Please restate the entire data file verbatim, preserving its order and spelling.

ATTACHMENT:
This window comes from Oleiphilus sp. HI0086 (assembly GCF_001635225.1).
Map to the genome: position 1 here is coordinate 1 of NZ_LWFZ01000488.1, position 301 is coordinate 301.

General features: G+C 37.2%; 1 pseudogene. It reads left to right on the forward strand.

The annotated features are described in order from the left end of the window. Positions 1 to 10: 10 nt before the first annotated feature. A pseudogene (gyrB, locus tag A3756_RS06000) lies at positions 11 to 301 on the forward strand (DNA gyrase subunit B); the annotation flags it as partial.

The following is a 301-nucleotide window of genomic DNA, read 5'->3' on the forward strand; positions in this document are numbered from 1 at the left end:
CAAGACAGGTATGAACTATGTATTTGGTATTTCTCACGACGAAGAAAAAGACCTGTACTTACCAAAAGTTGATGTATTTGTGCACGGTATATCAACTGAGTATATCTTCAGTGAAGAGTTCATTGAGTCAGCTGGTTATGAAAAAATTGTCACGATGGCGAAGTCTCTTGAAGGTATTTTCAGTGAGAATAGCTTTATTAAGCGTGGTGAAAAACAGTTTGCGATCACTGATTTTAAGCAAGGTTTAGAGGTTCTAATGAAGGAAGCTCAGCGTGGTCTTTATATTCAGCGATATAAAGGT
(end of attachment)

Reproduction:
This window comes from Oleiphilus sp. HI0086 (assembly GCF_001635225.1).
Map to the genome: position 1 here is coordinate 1 of NZ_LWFZ01000488.1, position 301 is coordinate 301.

General features: G+C 37.2%; 1 pseudogene. It reads left to right on the forward strand.

The annotated features are described in order from the left end of the window. Positions 1 to 10: 10 nt before the first annotated feature. A pseudogene (gyrB, locus tag A3756_RS06000) lies at positions 11 to 301 on the forward strand (DNA gyrase subunit B); the annotation flags it as partial.

The following is a 301-nucleotide window of genomic DNA, read 5'->3' on the forward strand; positions in this document are numbered from 1 at the left end:
CAAGACAGGTATGAACTATGTATTTGGTATTTCTCACGACGAAGAAAAAGACCTGTACTTACCAAAAGTTGATGTATTTGTGCACGGTATATCAACTGAGTATATCTTCAGTGAAGAGTTCATTGAGTCAGCTGGTTATGAAAAAATTGTCACGATGGCGAAGTCTCTTGAAGGTATTTTCAGTGAGAATAGCTTTATTAAGCGTGGTGAAAAACAGTTTGCGATCACTGATTTTAAGCAAGGTTTAGAGGTTCTAATGAAGGAAGCTCAGCGTGGTCTTTATATTCAGCGATATAAAGGT